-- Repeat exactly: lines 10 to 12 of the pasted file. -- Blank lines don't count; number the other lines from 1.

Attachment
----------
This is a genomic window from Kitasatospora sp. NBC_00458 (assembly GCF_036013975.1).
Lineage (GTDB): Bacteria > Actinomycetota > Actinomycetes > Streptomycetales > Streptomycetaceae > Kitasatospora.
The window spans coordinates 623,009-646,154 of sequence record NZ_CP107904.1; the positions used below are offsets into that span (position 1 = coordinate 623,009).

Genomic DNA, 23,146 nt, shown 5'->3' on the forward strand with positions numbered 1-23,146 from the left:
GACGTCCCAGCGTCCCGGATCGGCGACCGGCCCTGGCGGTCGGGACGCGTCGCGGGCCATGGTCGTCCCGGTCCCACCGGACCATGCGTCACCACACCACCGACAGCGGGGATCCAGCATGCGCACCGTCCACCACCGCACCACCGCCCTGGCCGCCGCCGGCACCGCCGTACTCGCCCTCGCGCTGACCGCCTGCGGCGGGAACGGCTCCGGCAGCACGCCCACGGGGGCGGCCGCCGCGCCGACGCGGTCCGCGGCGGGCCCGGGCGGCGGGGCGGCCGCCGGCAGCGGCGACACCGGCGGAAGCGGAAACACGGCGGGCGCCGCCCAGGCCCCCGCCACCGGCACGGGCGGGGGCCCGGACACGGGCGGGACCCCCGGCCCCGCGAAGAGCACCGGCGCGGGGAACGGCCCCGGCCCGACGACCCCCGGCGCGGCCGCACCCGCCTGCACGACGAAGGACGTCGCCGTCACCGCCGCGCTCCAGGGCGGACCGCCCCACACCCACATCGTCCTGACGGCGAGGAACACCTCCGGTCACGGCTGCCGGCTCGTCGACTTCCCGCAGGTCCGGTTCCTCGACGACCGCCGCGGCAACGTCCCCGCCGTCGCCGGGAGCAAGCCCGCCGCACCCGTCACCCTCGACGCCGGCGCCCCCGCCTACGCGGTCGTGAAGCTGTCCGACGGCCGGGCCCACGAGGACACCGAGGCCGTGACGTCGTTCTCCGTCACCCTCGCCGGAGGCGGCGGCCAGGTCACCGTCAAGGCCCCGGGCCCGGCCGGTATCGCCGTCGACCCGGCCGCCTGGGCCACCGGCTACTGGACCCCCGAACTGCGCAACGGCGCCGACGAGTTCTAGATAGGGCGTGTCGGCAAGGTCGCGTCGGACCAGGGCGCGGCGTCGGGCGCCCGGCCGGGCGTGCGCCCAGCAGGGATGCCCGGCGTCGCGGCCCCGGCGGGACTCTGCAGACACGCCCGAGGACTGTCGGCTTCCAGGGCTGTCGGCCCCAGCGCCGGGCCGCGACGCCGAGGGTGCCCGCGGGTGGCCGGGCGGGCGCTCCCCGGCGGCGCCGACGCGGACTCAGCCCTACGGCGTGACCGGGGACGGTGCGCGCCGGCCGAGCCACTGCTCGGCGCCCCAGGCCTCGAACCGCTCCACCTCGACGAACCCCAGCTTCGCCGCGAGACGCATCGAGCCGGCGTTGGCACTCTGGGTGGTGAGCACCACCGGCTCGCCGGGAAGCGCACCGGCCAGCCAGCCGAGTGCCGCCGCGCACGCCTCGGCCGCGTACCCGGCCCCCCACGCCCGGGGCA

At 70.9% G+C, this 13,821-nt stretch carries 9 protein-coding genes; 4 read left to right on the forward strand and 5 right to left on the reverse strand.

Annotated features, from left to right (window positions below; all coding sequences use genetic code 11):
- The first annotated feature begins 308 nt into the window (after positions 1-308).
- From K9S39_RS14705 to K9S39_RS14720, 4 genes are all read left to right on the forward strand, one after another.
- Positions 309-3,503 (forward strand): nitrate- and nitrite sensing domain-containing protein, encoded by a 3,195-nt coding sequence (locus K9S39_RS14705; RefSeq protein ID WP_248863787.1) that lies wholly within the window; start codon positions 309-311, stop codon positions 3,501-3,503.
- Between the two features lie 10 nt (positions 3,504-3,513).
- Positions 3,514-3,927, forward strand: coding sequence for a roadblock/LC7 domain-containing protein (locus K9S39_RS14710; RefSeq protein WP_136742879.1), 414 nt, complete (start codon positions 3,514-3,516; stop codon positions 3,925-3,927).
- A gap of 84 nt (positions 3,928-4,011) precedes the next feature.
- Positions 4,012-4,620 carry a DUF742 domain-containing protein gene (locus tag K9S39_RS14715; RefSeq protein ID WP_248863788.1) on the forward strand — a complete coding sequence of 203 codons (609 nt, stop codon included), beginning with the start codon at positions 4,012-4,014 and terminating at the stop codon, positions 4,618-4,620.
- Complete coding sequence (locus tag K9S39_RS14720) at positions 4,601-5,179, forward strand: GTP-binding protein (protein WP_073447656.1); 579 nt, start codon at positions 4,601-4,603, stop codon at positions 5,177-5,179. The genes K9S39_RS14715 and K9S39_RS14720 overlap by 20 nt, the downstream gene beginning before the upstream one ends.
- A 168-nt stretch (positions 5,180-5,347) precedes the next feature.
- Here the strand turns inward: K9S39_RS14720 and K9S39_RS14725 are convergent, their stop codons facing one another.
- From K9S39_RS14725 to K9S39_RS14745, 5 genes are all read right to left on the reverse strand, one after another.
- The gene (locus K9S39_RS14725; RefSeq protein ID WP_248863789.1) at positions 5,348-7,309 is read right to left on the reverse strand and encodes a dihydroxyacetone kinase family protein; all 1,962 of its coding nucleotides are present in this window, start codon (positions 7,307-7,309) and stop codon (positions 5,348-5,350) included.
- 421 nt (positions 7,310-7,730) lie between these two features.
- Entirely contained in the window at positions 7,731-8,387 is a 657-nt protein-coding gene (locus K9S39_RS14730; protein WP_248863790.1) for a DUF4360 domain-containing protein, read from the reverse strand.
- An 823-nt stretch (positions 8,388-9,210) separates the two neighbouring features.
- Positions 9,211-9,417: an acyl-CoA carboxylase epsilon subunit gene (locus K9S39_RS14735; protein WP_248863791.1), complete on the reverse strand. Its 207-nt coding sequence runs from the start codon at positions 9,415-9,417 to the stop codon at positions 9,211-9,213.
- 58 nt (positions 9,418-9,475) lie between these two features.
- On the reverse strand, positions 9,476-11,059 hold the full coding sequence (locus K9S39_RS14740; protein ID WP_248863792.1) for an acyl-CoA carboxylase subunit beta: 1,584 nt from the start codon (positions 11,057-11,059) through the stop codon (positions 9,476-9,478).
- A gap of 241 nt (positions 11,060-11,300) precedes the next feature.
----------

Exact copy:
- Positions 309-3,503 (forward strand): nitrate- and nitrite sensing domain-containing protein, encoded by a 3,195-nt coding sequence (locus K9S39_RS14705; RefSeq protein ID WP_248863787.1) that lies wholly within the window; start codon positions 309-311, stop codon positions 3,501-3,503.
- Between the two features lie 10 nt (positions 3,504-3,513).
- Positions 3,514-3,927, forward strand: coding sequence for a roadblock/LC7 domain-containing protein (locus K9S39_RS14710; RefSeq protein WP_136742879.1), 414 nt, complete (start codon positions 3,514-3,516; stop codon positions 3,925-3,927).